Homeless people’s stories

A new book published in Canada presents the experience of the homeless in that country in their own words. The collection was the brainchild of Cathy Crowe:

“Crowe is a street nurse and homeless activist who has worked with Toronto’s homeless population for the past 18 years. She also co-founded the Toronto Disaster Relief Committee (TDRC) in 1998, which promptly declared homelessness in Canada a national disaster. Most recently she has received the Atkinson Charitable Foundation Economic Justice Award, and works from a base at Sherbourne Health Centre in downtown Toronto.

Crowe had an epiphany while watching the reports on television of the ‘Ice Storm Disaster’ of January of 1998. She describes quite poignantly how she decided to take a leave from her job as a street nurse to go and help out with the disaster. And then the light dawned: ‘I realized that the images on television that had moved me were the daily, hellish circumstances of homeless people’s lives. . . . Homelessness is a man-made disaster.’ What Crowe also realized was that people did not respond to the homelessness disaster in the same way they do to a natural disaster.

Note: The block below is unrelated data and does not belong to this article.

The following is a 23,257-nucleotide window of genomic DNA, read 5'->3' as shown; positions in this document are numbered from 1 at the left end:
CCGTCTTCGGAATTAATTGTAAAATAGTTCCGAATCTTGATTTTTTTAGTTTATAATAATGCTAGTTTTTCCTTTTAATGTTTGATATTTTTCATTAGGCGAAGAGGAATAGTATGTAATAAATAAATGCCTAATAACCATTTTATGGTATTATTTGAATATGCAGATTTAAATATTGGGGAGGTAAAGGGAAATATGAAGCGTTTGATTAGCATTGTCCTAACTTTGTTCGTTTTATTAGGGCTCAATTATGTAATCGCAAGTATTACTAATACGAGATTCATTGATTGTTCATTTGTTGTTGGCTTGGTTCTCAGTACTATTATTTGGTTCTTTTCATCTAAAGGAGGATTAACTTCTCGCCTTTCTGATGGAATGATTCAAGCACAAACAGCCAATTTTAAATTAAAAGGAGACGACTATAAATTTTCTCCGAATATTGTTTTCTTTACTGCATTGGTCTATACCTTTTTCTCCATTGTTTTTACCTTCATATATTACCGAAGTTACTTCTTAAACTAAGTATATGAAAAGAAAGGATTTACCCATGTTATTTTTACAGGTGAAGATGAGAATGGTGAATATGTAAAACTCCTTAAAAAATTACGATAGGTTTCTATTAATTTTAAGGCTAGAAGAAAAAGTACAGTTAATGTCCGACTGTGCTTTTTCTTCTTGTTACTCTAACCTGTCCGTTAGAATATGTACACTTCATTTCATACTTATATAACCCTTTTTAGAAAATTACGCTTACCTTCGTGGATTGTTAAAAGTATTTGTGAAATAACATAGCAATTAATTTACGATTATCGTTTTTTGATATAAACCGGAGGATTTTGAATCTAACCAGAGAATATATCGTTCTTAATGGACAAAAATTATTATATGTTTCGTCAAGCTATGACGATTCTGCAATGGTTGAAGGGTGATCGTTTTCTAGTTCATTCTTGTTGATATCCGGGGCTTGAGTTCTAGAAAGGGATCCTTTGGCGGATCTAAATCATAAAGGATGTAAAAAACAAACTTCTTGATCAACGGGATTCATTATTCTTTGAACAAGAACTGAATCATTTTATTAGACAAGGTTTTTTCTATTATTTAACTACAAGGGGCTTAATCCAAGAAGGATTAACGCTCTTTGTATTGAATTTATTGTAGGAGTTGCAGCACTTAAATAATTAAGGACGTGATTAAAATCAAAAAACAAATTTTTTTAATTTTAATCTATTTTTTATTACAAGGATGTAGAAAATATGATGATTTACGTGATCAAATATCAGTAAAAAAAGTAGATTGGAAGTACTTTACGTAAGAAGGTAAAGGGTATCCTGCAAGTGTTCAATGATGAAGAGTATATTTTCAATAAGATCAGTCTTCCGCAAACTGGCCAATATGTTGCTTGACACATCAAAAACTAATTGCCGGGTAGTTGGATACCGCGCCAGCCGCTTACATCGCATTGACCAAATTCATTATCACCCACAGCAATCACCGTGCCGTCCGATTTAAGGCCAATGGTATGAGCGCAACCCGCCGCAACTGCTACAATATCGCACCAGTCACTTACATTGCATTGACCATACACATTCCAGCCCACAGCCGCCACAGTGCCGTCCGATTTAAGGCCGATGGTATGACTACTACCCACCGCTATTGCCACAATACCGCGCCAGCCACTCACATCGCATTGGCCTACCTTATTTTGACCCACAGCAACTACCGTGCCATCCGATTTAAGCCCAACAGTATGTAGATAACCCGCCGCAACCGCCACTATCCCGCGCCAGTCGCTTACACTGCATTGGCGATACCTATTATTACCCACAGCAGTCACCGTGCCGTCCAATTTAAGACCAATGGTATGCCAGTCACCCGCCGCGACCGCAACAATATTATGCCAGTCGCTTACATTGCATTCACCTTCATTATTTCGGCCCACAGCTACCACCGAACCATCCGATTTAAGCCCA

Dying for a Home is an anthology of the stories of 10 (11 including Crowe) homeless activists many of whom resided in Tent City – a squat on a piece of land near the Toronto waterfront from 1998 to 2002. Tent City existed for almost five years and at its peak there were almost 100 people living there.

The contributors to this anthology talk about their lives and the trajectory that brought them to Toronto and then homelessness. They also share their hopes and dreams of having a home and the frustration they feel with governments who remain blind to their plight.”

Read the rest here.

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